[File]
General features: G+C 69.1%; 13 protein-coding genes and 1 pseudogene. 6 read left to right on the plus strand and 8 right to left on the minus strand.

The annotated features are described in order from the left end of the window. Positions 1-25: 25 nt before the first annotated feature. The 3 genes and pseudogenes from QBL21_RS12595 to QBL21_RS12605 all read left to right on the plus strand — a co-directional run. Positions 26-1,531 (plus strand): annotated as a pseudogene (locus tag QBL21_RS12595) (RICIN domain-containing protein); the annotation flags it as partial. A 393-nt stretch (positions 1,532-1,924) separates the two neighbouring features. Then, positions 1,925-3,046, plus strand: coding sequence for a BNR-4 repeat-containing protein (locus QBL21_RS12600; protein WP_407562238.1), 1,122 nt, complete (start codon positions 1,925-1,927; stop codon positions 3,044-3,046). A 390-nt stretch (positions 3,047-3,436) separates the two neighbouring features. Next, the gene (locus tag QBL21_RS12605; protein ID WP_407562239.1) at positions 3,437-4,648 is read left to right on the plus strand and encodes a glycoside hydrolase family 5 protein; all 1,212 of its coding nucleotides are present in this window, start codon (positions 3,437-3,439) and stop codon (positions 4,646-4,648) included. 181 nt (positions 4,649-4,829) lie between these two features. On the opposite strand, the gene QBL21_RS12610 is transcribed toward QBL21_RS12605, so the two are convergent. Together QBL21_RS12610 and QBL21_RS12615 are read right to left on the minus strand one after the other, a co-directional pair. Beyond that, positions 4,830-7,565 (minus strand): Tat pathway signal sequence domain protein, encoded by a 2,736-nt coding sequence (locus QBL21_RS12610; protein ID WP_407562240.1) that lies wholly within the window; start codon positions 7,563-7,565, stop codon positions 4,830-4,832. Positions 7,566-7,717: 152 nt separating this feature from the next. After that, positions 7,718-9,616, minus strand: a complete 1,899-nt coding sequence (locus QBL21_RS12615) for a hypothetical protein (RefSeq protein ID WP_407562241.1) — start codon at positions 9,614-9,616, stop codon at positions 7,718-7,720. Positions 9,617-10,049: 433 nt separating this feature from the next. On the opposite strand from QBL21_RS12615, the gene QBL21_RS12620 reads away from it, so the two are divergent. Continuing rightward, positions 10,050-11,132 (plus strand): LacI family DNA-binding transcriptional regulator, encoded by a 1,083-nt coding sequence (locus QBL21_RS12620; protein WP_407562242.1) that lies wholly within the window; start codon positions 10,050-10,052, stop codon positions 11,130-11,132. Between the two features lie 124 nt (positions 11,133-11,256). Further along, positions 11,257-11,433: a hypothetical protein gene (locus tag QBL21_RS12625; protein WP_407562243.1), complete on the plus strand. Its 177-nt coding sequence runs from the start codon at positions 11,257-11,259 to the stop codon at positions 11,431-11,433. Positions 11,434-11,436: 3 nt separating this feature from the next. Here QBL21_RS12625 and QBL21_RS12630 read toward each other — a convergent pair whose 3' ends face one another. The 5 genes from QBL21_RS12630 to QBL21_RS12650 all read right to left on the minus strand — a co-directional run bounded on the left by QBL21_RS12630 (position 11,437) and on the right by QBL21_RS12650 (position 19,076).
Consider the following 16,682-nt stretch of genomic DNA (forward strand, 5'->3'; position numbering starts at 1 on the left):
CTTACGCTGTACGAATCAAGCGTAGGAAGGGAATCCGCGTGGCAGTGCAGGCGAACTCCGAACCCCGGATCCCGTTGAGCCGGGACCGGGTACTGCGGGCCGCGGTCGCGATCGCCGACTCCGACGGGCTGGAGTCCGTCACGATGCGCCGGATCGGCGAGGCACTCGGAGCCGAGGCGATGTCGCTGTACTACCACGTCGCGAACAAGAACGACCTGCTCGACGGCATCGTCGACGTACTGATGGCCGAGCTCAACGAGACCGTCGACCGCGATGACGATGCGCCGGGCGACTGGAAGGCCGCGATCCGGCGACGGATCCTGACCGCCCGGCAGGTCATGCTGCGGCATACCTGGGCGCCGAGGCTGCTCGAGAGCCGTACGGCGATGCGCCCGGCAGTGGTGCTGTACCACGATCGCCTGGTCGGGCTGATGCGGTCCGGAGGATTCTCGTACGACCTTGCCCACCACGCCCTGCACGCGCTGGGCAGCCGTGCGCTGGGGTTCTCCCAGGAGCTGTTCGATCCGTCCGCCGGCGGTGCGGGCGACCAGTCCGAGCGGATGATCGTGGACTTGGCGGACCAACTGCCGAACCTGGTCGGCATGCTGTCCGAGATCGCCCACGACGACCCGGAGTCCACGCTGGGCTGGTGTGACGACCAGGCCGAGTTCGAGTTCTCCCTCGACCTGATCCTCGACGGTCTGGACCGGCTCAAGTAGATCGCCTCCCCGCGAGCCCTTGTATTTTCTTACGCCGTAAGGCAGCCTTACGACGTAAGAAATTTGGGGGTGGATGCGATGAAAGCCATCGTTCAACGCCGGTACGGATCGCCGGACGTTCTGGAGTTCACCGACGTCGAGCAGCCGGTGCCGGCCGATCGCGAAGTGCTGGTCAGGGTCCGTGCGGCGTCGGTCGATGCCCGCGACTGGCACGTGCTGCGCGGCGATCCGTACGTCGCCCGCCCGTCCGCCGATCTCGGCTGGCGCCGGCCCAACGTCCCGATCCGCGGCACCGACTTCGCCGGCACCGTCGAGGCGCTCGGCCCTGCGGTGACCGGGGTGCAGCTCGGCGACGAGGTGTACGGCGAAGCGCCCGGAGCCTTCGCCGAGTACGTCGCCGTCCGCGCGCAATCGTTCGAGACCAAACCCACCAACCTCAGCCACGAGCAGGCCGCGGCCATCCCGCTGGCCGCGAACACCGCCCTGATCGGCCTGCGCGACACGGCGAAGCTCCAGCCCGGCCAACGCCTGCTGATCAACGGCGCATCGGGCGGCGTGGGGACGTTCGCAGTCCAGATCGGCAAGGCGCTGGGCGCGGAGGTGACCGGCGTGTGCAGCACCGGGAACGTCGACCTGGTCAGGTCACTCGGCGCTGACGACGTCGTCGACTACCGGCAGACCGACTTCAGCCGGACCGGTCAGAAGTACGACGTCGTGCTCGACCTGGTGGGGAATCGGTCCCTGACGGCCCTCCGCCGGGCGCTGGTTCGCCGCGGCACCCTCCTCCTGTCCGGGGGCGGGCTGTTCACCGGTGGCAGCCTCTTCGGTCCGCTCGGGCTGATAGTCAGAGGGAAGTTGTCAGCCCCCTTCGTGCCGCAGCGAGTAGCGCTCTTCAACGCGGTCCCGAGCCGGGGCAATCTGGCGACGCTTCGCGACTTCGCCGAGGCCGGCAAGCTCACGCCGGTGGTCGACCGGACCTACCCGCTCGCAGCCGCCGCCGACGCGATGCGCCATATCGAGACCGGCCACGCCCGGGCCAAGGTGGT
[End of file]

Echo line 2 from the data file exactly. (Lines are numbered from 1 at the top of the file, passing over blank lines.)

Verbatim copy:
The annotated features are described in order from the left end of the window. Positions 1-25: 25 nt before the first annotated feature. The 3 genes and pseudogenes from QBL21_RS12595 to QBL21_RS12605 all read left to right on the plus strand — a co-directional run. Positions 26-1,531 (plus strand): annotated as a pseudogene (locus tag QBL21_RS12595) (RICIN domain-containing protein); the annotation flags it as partial. A 393-nt stretch (positions 1,532-1,924) separates the two neighbouring features. Then, positions 1,925-3,046, plus strand: coding sequence for a BNR-4 repeat-containing protein (locus QBL21_RS12600; protein WP_407562238.1), 1,122 nt, complete (start codon positions 1,925-1,927; stop codon positions 3,044-3,046). A 390-nt stretch (positions 3,047-3,436) separates the two neighbouring features. Next, the gene (locus tag QBL21_RS12605; protein ID WP_407562239.1) at positions 3,437-4,648 is read left to right on the plus strand and encodes a glycoside hydrolase family 5 protein; all 1,212 of its coding nucleotides are present in this window, start codon (positions 3,437-3,439) and stop codon (positions 4,646-4,648) included. 181 nt (positions 4,649-4,829) lie between these two features. On the opposite strand, the gene QBL21_RS12610 is transcribed toward QBL21_RS12605, so the two are convergent. Together QBL21_RS12610 and QBL21_RS12615 are read right to left on the minus strand one after the other, a co-directional pair. Beyond that, positions 4,830-7,565 (minus strand): Tat pathway signal sequence domain protein, encoded by a 2,736-nt coding sequence (locus QBL21_RS12610; protein ID WP_407562240.1) that lies wholly within the window; start codon positions 7,563-7,565, stop codon positions 4,830-4,832. Positions 7,566-7,717: 152 nt separating this feature from the next. After that, positions 7,718-9,616, minus strand: a complete 1,899-nt coding sequence (locus QBL21_RS12615) for a hypothetical protein (RefSeq protein ID WP_407562241.1) — start codon at positions 9,614-9,616, stop codon at positions 7,718-7,720. Positions 9,617-10,049: 433 nt separating this feature from the next. On the opposite strand from QBL21_RS12615, the gene QBL21_RS12620 reads away from it, so the two are divergent. Continuing rightward, positions 10,050-11,132 (plus strand): LacI family DNA-binding transcriptional regulator, encoded by a 1,083-nt coding sequence (locus QBL21_RS12620; protein WP_407562242.1) that lies wholly within the window; start codon positions 10,050-10,052, stop codon positions 11,130-11,132. Between the two features lie 124 nt (positions 11,133-11,256). Further along, positions 11,257-11,433: a hypothetical protein gene (locus tag QBL21_RS12625; protein WP_407562243.1), complete on the plus strand. Its 177-nt coding sequence runs from the start codon at positions 11,257-11,259 to the stop codon at positions 11,431-11,433. Positions 11,434-11,436: 3 nt separating this feature from the next. Here QBL21_RS12625 and QBL21_RS12630 read toward each other — a convergent pair whose 3' ends face one another. The 5 genes from QBL21_RS12630 to QBL21_RS12650 all read right to left on the minus strand — a co-directional run bounded on the left by QBL21_RS12630 (position 11,437) and on the right by QBL21_RS12650 (position 19,076).